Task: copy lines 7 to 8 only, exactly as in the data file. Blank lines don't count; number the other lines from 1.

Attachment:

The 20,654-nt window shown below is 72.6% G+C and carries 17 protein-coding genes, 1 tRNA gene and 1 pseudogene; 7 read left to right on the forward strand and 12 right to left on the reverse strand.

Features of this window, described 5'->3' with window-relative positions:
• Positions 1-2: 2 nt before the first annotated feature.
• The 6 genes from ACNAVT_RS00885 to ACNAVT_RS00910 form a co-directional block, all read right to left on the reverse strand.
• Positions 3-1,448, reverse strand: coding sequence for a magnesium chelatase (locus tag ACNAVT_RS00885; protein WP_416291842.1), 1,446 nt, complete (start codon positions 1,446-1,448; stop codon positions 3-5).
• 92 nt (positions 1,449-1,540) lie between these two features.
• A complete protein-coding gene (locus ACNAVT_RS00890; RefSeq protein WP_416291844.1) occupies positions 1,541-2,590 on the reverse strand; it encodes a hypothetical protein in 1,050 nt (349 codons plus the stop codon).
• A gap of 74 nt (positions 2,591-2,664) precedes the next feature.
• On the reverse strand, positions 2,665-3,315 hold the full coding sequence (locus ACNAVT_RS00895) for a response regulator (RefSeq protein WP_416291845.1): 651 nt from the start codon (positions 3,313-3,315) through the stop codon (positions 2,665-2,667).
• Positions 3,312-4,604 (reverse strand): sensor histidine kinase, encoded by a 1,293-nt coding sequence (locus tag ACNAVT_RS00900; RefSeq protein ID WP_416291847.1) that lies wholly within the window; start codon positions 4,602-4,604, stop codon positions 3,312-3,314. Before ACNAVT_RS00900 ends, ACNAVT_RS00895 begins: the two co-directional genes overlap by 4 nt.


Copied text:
• A complete protein-coding gene (locus ACNAVT_RS00890; RefSeq protein WP_416291844.1) occupies positions 1,541-2,590 on the reverse strand; it encodes a hypothetical protein in 1,050 nt (349 codons plus the stop codon).
• A gap of 74 nt (positions 2,591-2,664) precedes the next feature.